We are living in particularly difficult and challenging times. We are facing many issues that have polarized and divided us. On a larger front, how do we navigate these times as a country and still preserve our unity? On a smaller front but no less important front, how do we come together peacefully at the dinner table over the holidays when we find ourselves sometimes at opinionated odds with those we love?
I have no problem scrolling past hot-button topics or potentially divisive posts in my social media and I can resist the temptation of sharing that politically charged meme that resonates with me but that I know will serve no positive purpose in sharing. Because…”blessed are the peacemakers”...so, I just keep scrolling and quoting that reminder to myself. And just when I think this keeping the peace thing isn’t so hard...something lands in my personal inbox that ruffles my tail feathers and instead of keeping the peace, I’m doling out a piece of my mind. Next thing you know, I’m like that “Kermit the Frog” meme frantically typing my reply. I mean, it’s in my inbox addressed to me, so I have to say something, right?! Our social media feeds are full of a variety of opinions, but none of them are personal...they’re just people’s opinions and we are all entitled to our own opinions. It’s perfectly okay to disagree, but when something lands in your inbox, then it suddenly feels personal; however, we don’t have to RSVP to every invitation of unfruitful dialogue.
Note to self: consider the following when deciding to respond. Will it be fruitful? I don’t think we should always be silent or that we have to be passive, but we have to exercise caution in our response...is it something that requires a response, meaning, are you standing up for something that deserves a thoughtful response? Will it be positively productive? Is the person genuinely interested in your thoughts or opinions? Did they even ask? Is what you’re going to say actually going to matter or is that person dogmatically set on their position? And if you do choose to respond, can you respond in love?
God has really been laying this “blessed are the peacemakers” thing on thick for me lately. It’s almost humorous. It’s like I get a tap on the shoulder every time I almost click “share” or type a response to something I know I should just remain silent about. It couldn’t be more loud and clear at times coming as literal word for word reminders as I come across it in Scripture or hear it mentioned in a podcast or hear the words “blessed are the peacemakers” directly from my pastor (thank you pastor, I mean that).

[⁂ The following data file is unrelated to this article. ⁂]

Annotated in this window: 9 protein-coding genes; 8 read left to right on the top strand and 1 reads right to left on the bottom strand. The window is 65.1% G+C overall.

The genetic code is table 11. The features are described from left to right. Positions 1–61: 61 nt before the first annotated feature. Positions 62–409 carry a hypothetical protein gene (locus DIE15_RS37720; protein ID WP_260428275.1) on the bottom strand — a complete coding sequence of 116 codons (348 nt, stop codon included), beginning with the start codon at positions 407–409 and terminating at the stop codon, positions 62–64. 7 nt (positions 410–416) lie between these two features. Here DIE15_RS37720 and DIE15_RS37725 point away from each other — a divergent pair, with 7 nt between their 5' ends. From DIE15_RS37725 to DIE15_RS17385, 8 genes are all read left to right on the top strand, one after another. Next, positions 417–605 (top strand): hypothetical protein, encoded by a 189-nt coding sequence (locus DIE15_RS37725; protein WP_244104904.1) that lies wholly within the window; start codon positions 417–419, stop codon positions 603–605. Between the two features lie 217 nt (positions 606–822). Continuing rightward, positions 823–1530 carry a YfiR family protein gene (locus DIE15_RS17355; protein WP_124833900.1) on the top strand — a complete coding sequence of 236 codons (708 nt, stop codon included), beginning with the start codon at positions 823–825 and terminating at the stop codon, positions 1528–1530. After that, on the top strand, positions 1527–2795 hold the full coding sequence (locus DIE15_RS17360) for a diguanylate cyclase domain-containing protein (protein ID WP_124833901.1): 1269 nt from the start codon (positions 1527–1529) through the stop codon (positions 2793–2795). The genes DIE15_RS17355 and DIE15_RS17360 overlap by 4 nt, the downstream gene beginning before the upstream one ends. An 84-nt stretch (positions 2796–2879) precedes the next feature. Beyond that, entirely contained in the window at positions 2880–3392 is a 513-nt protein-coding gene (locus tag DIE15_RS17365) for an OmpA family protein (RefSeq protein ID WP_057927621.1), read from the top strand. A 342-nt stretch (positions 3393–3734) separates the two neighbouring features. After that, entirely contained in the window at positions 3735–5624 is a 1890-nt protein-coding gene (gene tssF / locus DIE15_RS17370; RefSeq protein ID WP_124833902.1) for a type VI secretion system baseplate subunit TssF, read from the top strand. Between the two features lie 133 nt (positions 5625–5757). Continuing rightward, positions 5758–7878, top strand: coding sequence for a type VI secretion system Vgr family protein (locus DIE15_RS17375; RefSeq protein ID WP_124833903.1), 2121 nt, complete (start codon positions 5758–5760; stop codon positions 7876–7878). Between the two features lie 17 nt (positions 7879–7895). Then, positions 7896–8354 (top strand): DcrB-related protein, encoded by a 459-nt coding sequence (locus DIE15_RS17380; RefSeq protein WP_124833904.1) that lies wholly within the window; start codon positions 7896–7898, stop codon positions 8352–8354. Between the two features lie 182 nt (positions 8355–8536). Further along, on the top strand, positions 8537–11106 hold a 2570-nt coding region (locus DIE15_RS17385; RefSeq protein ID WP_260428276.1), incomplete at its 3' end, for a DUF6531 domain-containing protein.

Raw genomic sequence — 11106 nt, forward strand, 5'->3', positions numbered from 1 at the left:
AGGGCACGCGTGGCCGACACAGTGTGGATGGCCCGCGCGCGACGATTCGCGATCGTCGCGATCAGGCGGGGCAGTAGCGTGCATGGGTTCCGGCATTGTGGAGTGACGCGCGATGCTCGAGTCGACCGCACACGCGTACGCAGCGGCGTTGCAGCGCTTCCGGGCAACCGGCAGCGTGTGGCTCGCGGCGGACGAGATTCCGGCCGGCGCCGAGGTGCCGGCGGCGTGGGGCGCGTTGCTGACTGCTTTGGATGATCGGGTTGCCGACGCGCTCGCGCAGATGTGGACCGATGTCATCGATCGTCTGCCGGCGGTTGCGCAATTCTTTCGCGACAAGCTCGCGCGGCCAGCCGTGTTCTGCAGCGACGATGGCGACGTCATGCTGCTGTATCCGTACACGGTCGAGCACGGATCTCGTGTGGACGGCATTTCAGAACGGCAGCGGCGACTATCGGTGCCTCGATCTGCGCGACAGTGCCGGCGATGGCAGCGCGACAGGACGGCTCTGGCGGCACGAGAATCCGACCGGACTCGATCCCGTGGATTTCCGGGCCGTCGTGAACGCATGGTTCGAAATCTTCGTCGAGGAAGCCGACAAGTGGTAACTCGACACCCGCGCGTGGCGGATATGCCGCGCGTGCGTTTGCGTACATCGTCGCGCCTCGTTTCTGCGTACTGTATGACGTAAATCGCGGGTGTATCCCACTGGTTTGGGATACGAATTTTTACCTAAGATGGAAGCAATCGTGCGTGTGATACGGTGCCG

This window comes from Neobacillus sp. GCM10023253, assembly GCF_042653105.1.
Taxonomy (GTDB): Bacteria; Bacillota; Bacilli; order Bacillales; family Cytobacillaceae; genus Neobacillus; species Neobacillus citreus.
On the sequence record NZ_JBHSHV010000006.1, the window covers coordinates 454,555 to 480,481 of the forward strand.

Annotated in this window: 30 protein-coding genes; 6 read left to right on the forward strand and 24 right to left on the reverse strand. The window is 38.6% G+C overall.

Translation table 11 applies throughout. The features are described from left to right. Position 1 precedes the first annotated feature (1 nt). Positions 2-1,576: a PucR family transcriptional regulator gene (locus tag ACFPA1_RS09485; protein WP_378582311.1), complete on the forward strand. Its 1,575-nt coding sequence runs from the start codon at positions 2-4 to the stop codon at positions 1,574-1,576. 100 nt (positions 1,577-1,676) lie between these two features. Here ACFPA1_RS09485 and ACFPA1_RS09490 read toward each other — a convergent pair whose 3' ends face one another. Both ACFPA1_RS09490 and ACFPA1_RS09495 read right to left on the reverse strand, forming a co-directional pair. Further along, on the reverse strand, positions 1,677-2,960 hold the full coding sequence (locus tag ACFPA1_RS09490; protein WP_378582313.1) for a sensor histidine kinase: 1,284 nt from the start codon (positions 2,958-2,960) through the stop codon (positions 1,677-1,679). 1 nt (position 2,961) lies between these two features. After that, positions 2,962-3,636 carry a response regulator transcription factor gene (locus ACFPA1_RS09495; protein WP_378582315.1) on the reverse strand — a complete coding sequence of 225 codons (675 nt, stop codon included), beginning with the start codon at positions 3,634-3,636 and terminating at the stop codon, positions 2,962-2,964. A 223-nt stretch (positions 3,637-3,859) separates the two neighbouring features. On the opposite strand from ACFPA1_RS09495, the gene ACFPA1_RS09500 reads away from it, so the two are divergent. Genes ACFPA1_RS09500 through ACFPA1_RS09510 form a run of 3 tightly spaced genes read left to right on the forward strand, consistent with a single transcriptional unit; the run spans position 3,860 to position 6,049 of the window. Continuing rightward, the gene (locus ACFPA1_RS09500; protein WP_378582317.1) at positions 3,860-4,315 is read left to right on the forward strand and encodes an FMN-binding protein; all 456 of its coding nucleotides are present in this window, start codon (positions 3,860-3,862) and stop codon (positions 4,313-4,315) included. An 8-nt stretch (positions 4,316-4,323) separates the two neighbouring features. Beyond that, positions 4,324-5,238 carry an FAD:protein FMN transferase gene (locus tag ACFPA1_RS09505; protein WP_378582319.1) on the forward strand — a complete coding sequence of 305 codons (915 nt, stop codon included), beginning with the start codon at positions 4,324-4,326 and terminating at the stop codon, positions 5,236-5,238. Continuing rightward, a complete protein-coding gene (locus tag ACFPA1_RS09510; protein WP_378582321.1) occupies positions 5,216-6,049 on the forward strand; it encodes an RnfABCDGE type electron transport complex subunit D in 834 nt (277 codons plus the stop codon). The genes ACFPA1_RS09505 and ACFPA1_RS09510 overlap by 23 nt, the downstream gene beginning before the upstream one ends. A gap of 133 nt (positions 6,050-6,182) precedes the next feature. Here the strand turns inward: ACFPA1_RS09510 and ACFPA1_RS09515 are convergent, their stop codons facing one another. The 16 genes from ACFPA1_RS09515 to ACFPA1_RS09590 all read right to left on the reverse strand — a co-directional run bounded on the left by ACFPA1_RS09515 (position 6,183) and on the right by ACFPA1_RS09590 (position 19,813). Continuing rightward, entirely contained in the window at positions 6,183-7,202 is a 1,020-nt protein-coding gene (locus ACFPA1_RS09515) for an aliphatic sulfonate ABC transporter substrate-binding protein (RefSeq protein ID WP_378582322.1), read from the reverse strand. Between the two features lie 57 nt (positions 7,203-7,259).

God, are you trying to tell me something? I think I’ve been getting so many reminders recently because he knows I’m true to my blonde roots and slow on the uptake sometimes, but thankfully He’s so very patient. He knows I'm a person of passion and certain topics ignite my passion. My “notes” on my phone have replies that thankfully remain undelivered. Sometimes, when I get the urge to respond to something that feels personal, I can hear God say to me (not audibly or literally in case you’re wondering), “look, if you really need to get it off your chest, and if frantically typing away like Kermit the Frog would feel therapeutic to you, then just put it in your notes.” And most of the time this works, but other times, I let my flawed human nature and ego get the best of me, hence the constant proverbial taps on my shoulder.
These are very tumultuous times and instead of feeding into the pervasive divisiveness, I hope to encourage all of us to band together, to be united in love, and to strive hard to be peacemakers. I’m not saying we should be doormats or silent to things that we need to take a stand against---there is a time for that and there are things that we ought to stand against such as hatred and violence, but when it comes to being drawn into useless debates or spending time responding to every forward in your inbox that propagates an obviously biased slant or misinformation, we ought to consider whether or not it would be truly fruitful to reply. If we can respond in love and reply in a way that might make a positive difference, then we should reply, but if not, then maybe we should hold our piece in order to keep the peace. Let’s try to hold a space of compassion and empathy for one another. Doing so requires us to attempt to view the world through another person’s unique context, and that can be difficult, but it does not require us to sacrifice our own values to do so. It is okay to disagree and it is possible to do so lovingly.
I pray that we will bring the love and peace of God into every conversation.
And Lord, please keep tapping me on the shoulder every time my inner “Kermit the Frog” takes over...Amen.